For those seeking relief from chronic pain due to tendonitis, plantar fasciitis or tennis elbow, platelet rich plasma injections may be a treatment option, according to an expert at Baylor College of Medicine.
"A platelet rich plasma injection is an injection of the concentrated product of a patient’s own platelets designed to move growth factors into a chronic musculoskeletal problem to tell your body to heal the structure," said Dr. John Harrell, assistant professor of physical medicine and rehabilitation at BCM.
When people develop problems such as tendonitis or tennis elbow, the body is not healing the day-to-day deterioration in those areas. In this injection, a physician will draw a patient’s blood, put it in a centrifuge and spin it down to concentrate the platelets. They will then take that concentrated platelets and, guided by an ultrasound, inject it into the problem area. The platelets move into that area and release growth factors.
"It’s like telling your body, 'heal this structure,'" said Harrell. "You’re giving your healing process a command. After this injection, white blood cells that are involved in healing and the new cells that lay down tissue migrate to that area and we see healing over the next several months."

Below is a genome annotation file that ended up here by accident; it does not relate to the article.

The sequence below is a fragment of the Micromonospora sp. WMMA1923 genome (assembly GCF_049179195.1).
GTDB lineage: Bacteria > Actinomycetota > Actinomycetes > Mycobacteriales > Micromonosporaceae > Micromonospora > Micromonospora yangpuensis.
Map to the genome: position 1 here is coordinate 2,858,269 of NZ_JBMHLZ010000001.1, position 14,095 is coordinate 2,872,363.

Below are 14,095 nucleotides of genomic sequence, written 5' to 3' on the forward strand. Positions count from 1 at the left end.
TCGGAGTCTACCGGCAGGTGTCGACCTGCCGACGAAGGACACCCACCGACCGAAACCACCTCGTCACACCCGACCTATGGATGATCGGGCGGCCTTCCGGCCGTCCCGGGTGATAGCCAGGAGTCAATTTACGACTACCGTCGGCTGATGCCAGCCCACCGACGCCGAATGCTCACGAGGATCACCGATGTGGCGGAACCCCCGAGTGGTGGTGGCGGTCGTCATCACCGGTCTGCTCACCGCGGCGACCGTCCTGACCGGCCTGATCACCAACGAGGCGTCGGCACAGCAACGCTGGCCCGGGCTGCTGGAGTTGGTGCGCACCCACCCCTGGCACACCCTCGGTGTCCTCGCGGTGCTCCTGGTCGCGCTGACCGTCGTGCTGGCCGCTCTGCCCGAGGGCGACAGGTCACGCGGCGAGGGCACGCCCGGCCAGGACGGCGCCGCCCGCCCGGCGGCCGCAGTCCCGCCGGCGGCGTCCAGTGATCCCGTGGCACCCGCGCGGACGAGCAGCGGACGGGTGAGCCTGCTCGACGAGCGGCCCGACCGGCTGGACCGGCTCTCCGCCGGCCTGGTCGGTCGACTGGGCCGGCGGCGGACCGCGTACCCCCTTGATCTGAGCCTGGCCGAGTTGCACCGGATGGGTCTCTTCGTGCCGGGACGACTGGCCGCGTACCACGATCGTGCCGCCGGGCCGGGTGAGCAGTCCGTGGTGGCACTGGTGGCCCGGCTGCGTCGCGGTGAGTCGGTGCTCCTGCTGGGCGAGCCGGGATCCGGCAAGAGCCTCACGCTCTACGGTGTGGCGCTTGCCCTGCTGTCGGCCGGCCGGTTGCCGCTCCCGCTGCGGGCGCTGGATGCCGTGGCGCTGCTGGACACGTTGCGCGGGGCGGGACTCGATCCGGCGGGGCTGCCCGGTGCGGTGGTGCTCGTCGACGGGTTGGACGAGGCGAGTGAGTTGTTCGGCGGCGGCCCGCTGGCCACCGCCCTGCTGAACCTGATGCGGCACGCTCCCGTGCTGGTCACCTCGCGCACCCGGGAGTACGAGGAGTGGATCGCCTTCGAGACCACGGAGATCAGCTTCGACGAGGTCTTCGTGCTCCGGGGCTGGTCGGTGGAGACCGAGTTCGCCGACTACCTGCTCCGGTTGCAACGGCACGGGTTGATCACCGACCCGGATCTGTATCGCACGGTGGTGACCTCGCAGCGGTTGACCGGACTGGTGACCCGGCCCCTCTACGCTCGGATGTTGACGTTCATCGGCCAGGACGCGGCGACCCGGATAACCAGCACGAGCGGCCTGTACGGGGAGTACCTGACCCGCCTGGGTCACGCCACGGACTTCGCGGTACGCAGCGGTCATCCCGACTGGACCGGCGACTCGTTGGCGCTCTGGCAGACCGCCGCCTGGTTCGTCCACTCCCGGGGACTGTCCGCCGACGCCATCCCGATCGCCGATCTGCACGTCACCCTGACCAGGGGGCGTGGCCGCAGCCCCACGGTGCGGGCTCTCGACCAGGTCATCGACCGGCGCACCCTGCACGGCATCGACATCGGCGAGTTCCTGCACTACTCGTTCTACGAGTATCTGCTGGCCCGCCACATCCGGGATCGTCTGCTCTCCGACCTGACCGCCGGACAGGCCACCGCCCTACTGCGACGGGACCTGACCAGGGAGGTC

While steroid injections may only resolve the problem for a month or two, this procedure is reversing the process that is going on in the body, resulting in lasting relief. Young, healthy adults are not likely to need to repeat the procedure, but older patients may need a booster down the line.
Studies show that early on, steroid injections seem to provide more relief. At about three months, the relief from the two types of injections is equal. By six months, the platelet rich plasma injection is much more effective in relieving pain than the steroid injection. At this time, patients with the steroid injection were back at their baseline level of pain.
The outpatient procedure lasts about 30 to 45 minutes. The procedure can be used to treat a chronic problem that has been already treated with other methods with no relief. Examples of the most common problems that this treatment can be used for include tennis elbow, plantar fasciitis, jumper’s knee, tendonitis, partial rotator cuff tears and rotator cuff tendonitis.
The procedure first requires an evaluation through ultrasound to look at the treatment area, and recovery time is about two weeks. Physical therapy is usually recommended after the two-week recovery period.